1. Determine nutrient needs of each field's crop based on soil tests, previous crops, yield expectations, etc.
  2. Make an initial manure rate selection. Use the crop needs and a tabled nutrient composition of the manure, or a previous year's test.
  3. While applying the manure at the predetermined rate, collect a representative manure sample--either when loading the spreader in yard or unloading the spreader in the field. Send it to a laboratory for analysis.
  4. After receiving the laboratory analysis (presumably the manure will have been applied), calculate the actual amount of nutrients applied based on data and the application rate.
  5. In a record keeping system, record any possible overapplications or underapplications. If fewer nutrients were applied than planned and a fall application was made, starter or sidedressed programs can supply the deficiency. If spring manure applications were made and less N was applied than planned, a sidedressed application of N can be made. Overapplications should be credited for the next year.

Field Spreading Priority

Each livestock producer should determine the amount of manure generated on their farm and the nutrient requirements of the crops where the manure is to be applied. If the manure produced on a farm cannot supply all of the farm's crop nutrient needs, it is best to base the manure application rates on the phosphorus requirements. This strategy will use lower rates of manure and necessitate supplemental N fertilizer, which can be easily applied using starter N, weed-and-feed N, or sidedress-applied N.

If there is an excess of manure produced in relation to the crop's needs, manure rates should be based on the crop's N requirements. At no time should rates in excess of agronomic needs be used--this is both illegal (state rules, chapter 7020) and environmentally unsound. Rates will have to be based on P requirements if there is a potential phosphorus/surface water problem because of soil erosion, a very high soil test for phosphorus, and/or there is close proximity to water. Additional strategies such as applying manure onto legumes (see Special Use), hauling the manure off- farm, composting the manure and/or acquiring more cropland must also be considered in situations where excess manure is produced.

A field priority system should be developed to maximize the nutrient value of the manure. Priority should be given, in order, to those fields that: 1) require the greatest amount of N to grow the crop, 2) have the lowest phosphorus and potassium soil tests, and 3) will benefit most from adding the organic material to the soil.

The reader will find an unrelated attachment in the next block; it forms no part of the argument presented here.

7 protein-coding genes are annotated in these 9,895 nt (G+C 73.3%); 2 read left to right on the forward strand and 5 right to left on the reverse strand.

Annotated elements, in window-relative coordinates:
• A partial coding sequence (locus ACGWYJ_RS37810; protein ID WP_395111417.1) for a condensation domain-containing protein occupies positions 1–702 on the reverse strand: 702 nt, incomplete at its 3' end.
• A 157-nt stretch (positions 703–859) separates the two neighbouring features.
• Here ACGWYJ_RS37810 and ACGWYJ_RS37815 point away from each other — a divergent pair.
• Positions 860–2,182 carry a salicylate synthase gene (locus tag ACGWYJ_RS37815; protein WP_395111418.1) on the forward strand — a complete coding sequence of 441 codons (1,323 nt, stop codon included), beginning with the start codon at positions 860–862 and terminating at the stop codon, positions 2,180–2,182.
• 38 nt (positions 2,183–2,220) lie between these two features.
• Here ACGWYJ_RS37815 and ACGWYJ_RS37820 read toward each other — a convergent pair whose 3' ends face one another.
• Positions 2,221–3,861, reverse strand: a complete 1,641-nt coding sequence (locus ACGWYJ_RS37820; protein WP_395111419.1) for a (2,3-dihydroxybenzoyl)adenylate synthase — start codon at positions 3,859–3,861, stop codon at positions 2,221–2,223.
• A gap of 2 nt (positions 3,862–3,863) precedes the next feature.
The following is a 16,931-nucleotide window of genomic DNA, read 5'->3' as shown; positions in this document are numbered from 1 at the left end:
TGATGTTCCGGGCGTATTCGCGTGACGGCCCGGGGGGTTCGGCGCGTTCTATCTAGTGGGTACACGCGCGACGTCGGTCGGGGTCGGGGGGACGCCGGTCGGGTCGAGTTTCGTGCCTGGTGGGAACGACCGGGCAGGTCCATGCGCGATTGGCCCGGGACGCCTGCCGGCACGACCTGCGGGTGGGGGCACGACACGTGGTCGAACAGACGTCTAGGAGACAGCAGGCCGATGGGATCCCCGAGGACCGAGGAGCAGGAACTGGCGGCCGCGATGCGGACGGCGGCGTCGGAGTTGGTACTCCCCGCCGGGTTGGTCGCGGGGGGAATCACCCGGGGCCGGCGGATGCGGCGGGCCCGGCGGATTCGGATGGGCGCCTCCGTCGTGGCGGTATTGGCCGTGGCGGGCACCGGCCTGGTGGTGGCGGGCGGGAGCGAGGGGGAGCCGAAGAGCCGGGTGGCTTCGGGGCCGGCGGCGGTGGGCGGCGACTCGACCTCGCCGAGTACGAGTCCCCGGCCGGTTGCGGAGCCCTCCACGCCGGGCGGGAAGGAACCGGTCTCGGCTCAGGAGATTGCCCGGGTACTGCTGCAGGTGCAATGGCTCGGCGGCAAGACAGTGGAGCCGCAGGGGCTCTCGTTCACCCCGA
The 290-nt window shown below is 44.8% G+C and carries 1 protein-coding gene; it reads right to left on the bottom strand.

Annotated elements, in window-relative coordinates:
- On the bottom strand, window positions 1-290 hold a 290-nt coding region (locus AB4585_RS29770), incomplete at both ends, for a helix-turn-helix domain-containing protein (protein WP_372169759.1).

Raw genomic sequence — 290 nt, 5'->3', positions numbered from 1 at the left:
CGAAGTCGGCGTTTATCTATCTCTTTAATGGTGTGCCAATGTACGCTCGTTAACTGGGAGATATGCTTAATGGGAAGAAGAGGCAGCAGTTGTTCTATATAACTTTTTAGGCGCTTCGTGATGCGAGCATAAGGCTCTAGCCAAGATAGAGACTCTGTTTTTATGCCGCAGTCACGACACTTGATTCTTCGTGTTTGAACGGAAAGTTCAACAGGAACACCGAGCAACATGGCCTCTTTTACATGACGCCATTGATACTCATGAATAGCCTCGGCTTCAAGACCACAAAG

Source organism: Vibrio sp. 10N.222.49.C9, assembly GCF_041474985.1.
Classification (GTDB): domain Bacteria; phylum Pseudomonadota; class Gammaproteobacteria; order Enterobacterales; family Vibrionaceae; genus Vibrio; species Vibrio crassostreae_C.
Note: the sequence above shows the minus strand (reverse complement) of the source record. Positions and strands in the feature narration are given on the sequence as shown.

Making a Multi-Year Plan

Thus far we have discussed annual manure management plans. For most planning processes, a three- to five-year forecast is often desirable. This may also be true with manure. In developing a multi-year plan, cropland nutrient needs often change due to crop rotations. The supply of nutrients should not change from year to year unless animal numbers change.

For each year in a rotation, the crop's needs must be determined and appropriate application rates determined. In an operation where cropland needs always exceed the manure's nutrient supply, shifting application rates and fields will occur. If there is a near balance in nutrient supply and needs, strategies that can correct for those "excess" and "deficient" years are needed. The primary strategies would be to apply/allow for multiple year needs.

Also, due to manure's residual properties, second and third year credits need to be accounted for in determining crop needs. Approximately 35-50% of the N in the organic fraction is available each year. Thus, second and third year N credits should be given for manure (Table 4). After applying beef manure, approximately 20% of the total N is available to the crop in the second year; approximately 5-10% is available in the third year.

Calibrating Application Equipment

Correct application of manure to cropland is critical to maximize the value of manure to crop producers. For manure to replace commercial fertilizer and not create environmental problems, farmers must be confident about the application rate. All calculations involving calibration of manure must be done using manure on an "as is" basis. All analysis should be interpreted on an "as is" basis and the application rate should be as well. Do not worry about the moisture content or change to a dry matter basis.

Three conditions must be addressed to achieve this confidence in rates. First, the analysis of the manure loaded into the application equipment must be known and should not change. For liquid systems, good agitation in the storage facility and in the transport tank are important. Loading procedures that do not separate the solids and the semi-solids can assure this for solid manure systems. Second, the rate of manure being applied to the field must be known and kept constant. Calibration must be conducted for all manure applications. And finally, the application or spread pattern of the manure must be uniform throughout the field so that all plants will have equal access to the nutrients. Having a predetermined travel plan for applying manure to a field and noting where loads stop and start will help ensure uniform applications.